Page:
May/June 2014 Lyric Contest Spotlight: Blair Bodine

Blair_Bodine_by_Kate_Davis_Photo
“Lonely Pretty Things”
1st Place|
Written by Blair Bodine

When did you write “Lonely Pretty Things?”

It was probably a year and a half ago. It’s a little bit nerdy, but I was at the Frist Center for Visual Arts and I was attending a teacher training session for educators. We were learning about Ekphrastic poetry, which is poetry that’s inspired by art. Basically, our assignment for the afternoon was to walk around the galleries and write a poem that was based on a piece of art. I remember seeing this piece of folk art. It was of this beautiful girl and she was in the corner of the canvas, apart from everyone else in the picture, and I remember thinking, “It must be lonely to be that pretty.” And then the first few lines of the first verse fell out, which is, “I know the loneliness that beauty can bring.”

How long did it take you to write?

It’s kind of frustrating when you hear about people who write these beautiful songs in a handful of minutes. This one came out really quickly, but finishing it took months and months.

How long have you been writing songs?

My mom bought me a guitar for my 13th birthday. She was a songwriter, so I guess the idea was that it would help me write songs. So I started that year, but I didn’t actually give it an honest go and write with regularity and start recording my material until 2009.  It was after I was out of college.

You grew up in Philadelphia. What was the music scene like there?

There is a concentration of folk music in Philadelphia that was exciting to have access to growing up. My favorite radio station was WXPN, and I ended up working for that music nonprofit with a venue called World Café Live. I was able to work right fresh out of grad school in the same building where my favorite radio station growing up was broadcast from. It’s interesting because it’s a northeastern city, but there are definitely folk and Americana influences there.

I’m guessing you moved to Nashville to pursue a songwriting career.

You are guessing correctly.

How have you liked it here?

I moved here three years ago, and I love Nashville. I knew that within the first week that I got here. I felt like I had stumbled upon this gem of a city. I think what’s really great about the town is the sense of community. I’m a part of a song group, and we meet once a week in East Nashville and we get together and workshop each other’s songs and work on lyrics deep into the night and then we break bread together. I refer to it as “songwriter church,” in a way.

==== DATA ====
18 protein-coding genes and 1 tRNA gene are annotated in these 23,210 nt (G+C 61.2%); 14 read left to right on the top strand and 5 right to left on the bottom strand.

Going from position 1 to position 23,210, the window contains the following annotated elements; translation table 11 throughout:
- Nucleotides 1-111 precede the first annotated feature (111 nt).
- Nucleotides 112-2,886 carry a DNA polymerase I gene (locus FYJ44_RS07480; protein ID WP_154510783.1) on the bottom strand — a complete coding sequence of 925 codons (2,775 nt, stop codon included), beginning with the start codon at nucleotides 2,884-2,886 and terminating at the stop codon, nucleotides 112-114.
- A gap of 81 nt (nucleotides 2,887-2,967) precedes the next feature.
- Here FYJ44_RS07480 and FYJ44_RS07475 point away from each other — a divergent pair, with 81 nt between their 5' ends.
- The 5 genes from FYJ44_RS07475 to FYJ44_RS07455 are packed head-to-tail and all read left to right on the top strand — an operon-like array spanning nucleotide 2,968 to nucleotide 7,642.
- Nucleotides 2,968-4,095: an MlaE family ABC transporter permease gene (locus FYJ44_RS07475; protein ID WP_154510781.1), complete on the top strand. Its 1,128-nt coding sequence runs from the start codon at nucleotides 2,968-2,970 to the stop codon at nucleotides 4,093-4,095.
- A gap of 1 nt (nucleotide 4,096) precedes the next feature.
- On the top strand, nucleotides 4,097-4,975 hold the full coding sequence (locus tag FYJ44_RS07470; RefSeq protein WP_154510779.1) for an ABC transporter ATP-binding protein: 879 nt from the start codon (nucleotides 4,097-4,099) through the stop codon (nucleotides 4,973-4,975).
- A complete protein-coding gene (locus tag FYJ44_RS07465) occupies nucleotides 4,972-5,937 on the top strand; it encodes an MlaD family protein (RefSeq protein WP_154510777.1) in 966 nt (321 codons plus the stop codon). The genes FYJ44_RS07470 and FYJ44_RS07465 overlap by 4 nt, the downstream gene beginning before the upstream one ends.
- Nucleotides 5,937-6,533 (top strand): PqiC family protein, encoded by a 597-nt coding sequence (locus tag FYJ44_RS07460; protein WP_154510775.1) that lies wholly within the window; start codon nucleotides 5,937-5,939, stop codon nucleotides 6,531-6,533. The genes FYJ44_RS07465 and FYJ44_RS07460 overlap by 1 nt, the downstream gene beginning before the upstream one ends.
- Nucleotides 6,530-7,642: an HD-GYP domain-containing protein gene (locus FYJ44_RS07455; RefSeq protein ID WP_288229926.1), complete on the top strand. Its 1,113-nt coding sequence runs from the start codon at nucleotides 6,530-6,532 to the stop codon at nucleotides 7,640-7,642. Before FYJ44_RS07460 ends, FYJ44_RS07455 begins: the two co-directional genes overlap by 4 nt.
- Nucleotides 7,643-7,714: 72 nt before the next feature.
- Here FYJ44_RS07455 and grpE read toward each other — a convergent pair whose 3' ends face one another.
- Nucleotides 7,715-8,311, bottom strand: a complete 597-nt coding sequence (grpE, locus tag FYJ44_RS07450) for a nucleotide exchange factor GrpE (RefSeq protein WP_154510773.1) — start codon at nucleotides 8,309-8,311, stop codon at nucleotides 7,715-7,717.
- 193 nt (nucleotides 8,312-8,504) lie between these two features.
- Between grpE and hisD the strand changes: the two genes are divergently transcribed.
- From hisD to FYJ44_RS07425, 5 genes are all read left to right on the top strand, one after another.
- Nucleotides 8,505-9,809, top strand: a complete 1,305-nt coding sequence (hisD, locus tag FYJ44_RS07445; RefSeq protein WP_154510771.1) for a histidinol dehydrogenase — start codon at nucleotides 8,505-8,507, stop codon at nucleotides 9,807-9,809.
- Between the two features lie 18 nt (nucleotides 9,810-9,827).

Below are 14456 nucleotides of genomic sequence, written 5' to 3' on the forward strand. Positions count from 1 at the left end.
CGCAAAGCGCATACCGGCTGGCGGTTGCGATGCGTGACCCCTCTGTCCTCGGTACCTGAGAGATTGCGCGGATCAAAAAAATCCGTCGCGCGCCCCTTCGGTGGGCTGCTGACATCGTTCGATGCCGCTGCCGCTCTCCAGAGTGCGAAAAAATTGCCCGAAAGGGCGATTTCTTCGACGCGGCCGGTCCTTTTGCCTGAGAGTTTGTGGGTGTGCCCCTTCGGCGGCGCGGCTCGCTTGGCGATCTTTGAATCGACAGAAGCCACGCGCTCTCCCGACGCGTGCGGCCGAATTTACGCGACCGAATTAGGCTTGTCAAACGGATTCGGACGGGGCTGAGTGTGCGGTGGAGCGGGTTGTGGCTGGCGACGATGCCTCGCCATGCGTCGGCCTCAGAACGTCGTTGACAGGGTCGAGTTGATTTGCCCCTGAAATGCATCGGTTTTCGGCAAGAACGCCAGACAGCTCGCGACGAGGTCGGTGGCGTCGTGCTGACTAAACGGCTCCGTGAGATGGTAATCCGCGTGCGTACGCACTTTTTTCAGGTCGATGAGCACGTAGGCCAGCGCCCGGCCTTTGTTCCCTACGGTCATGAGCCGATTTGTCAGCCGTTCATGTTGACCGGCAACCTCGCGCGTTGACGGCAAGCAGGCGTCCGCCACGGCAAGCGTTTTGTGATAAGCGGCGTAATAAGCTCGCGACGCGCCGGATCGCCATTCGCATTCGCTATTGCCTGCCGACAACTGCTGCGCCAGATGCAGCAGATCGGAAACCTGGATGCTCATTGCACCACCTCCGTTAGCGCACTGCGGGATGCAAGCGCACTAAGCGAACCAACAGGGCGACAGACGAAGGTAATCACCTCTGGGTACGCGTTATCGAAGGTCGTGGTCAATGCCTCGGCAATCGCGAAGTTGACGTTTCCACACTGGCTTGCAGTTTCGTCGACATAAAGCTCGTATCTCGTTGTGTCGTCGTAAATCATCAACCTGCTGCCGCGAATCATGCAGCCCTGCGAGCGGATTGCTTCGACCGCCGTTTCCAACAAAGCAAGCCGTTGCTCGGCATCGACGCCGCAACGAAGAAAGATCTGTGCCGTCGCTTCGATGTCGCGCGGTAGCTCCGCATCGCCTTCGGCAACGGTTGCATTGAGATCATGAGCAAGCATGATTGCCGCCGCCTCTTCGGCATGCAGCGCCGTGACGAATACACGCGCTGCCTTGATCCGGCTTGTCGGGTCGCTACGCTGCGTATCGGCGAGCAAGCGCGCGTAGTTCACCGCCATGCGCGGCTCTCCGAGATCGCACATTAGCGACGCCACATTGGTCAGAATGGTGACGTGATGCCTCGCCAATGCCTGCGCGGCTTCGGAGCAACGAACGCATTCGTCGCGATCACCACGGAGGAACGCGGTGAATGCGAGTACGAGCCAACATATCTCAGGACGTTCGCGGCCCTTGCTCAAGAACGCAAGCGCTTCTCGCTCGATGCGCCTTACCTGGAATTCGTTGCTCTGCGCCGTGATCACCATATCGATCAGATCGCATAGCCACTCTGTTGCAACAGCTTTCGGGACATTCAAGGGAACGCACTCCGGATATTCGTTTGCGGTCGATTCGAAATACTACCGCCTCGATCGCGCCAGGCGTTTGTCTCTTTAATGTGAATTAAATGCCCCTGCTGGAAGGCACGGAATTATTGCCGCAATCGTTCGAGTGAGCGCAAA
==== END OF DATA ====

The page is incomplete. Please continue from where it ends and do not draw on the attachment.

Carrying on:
The coolest thing about moving to Nashville was that my frequency of writing went through the roof. It used to take me six months to write a song. I think the ones you hold really close to your heart take a long time to craft and perfect. But I never would have been able to write a song in an afternoon before I moved here.

Are you shooting for a career as a performing songwriter? Do you want to write for country radio?

My background is as a performing singer-songwriter, and I think ever since I moved here it’s been really wonderful to develop that capacity for writing and performing. The concept of being a professional songwriter and being able to write for radio, that’s a completely different skill than what I’m trying to build and focus on. And I have this 9 to 5 job which is in the classical music realm, so I’m lucky I get to twirl around in a couple of different worlds, all of them focused on music.

Can you tell me more about your day job?

I work as the director of education and community engagement. My job in and of itself is pretty inspiring. I get to work with schools and nonprofits that are passionate about music education. We serve around 200,000 people a year with concerts and school programs. I was really fortunate growing up. I was able to take music class and sing in choir, and I even took guitar lessons at my school. But I think that if we’re going to have a new generation of songwriters, and music makers, and music lovers, we’ve got to make sure we nourish the arts in our schools.

Is it difficult to write consistently when you’re working a 9 to 5?

That song group I talked about helps a lot. We push each other to try to bring something new every week to the table. The phrase that I say in my head a lot is, “Don’t quit your daydream.” So if you can find ways to compose and be creative in the cracks of your day… it feels very special to come home at night and be able to sit on the couch and write for a few hours and hammer out a song.

 See Blair Bodine’s First Place Lyrics Here